After the close of discovery, on July 15, 2016 Defendants and Plaintiff filed motions for summary judgment. See ECF Nos. 111, 112. In part, Defendants argued that summary judgment was appropriate as to all of Plaintiff's claims for money damages because Plaintiff had only sued Defendants in their official capacities. See ECF No. 111.[1] In response Plaintiff moved to file a second amended complaint, seeking to clarify his intent to sue Defendants in their individual capacities as well as their official capacities. See ECF No. 117. After holding a hearing, on December 12, 2016 Magistrate Judge Stephanie Dawkins Davis granted Plaintiff's motion for leave to amend his complaint, and denied Defendants' motion for summary judgment as moot. See ECF No. 128. The magistrate judge determined that, based on Plaintiff's first amended complaint and the course of proceedings, Defendants were on notice that they were being sued in their individual capacities. Defendants have timely objected.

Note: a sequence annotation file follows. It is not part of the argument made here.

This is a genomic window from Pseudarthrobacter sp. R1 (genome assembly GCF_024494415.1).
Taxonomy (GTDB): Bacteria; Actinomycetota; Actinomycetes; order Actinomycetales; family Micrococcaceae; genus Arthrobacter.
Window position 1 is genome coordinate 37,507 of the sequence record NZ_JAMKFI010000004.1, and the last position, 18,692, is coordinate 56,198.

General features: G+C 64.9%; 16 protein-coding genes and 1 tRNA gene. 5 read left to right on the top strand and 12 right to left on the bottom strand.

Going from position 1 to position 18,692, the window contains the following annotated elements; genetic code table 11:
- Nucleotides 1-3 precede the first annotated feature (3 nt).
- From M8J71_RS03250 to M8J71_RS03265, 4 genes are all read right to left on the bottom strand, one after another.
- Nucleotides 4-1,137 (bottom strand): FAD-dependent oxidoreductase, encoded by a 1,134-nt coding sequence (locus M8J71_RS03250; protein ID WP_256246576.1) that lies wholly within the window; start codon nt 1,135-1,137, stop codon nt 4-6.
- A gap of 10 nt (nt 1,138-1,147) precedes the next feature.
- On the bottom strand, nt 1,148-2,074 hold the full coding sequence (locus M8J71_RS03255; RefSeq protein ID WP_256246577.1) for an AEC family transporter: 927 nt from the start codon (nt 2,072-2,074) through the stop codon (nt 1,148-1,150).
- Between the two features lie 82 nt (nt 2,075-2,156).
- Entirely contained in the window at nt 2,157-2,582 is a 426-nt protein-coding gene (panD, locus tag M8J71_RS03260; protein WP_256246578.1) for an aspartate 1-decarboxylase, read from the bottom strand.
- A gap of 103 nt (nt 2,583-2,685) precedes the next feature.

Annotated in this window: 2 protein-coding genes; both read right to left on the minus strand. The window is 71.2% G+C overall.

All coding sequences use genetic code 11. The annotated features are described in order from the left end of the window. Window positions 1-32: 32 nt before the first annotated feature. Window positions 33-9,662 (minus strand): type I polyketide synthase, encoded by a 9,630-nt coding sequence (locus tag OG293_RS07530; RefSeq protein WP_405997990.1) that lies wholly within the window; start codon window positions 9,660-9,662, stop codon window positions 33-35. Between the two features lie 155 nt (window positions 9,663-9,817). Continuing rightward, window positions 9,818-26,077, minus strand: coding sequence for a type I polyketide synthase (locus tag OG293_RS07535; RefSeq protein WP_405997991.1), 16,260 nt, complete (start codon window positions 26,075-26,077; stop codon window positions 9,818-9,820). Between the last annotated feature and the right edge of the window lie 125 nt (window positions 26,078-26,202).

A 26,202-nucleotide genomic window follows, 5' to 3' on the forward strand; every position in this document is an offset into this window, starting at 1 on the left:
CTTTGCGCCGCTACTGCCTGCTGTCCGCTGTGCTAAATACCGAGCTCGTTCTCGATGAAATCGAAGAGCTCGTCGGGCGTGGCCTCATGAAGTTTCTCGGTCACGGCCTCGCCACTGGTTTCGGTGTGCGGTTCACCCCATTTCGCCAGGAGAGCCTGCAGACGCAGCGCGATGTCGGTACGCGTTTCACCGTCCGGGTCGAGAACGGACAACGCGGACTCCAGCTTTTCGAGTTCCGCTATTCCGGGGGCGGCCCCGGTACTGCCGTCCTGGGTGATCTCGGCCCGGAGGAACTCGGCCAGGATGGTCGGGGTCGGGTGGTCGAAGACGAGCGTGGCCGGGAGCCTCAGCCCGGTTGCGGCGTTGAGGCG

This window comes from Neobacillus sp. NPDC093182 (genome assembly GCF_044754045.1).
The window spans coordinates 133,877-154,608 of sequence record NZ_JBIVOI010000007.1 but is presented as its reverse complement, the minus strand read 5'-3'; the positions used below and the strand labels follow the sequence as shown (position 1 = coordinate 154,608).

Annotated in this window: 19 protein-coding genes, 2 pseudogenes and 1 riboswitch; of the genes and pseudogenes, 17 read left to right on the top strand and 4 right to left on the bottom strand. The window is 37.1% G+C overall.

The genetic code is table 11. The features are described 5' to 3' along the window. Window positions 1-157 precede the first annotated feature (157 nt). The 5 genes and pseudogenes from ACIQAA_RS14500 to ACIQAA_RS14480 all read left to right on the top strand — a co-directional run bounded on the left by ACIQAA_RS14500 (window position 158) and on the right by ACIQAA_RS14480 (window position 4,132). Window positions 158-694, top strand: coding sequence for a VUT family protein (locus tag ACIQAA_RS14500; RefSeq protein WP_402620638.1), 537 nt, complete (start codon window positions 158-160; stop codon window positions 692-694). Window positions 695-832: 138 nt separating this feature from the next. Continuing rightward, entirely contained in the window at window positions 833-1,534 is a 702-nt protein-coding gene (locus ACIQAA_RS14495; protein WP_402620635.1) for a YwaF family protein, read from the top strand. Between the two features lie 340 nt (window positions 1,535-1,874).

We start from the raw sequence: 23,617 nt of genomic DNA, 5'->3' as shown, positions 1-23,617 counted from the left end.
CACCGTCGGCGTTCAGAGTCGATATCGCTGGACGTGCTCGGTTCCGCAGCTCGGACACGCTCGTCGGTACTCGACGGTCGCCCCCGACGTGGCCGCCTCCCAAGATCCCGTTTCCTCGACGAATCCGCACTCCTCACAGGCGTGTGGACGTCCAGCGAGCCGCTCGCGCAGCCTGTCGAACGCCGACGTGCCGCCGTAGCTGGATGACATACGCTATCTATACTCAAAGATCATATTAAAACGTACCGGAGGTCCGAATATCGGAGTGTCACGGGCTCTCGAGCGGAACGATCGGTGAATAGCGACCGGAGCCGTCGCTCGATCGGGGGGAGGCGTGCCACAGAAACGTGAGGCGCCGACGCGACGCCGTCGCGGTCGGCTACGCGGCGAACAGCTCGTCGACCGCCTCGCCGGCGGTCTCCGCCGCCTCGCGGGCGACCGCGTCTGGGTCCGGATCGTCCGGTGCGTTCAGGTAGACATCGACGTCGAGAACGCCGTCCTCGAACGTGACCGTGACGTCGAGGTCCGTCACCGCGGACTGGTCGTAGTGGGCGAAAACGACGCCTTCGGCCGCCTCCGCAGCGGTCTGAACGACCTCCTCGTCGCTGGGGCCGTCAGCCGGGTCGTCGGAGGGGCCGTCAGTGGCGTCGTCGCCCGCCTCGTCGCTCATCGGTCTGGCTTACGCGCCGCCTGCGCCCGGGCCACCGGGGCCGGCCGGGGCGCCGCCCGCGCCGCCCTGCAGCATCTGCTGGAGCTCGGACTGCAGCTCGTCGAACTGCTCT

I.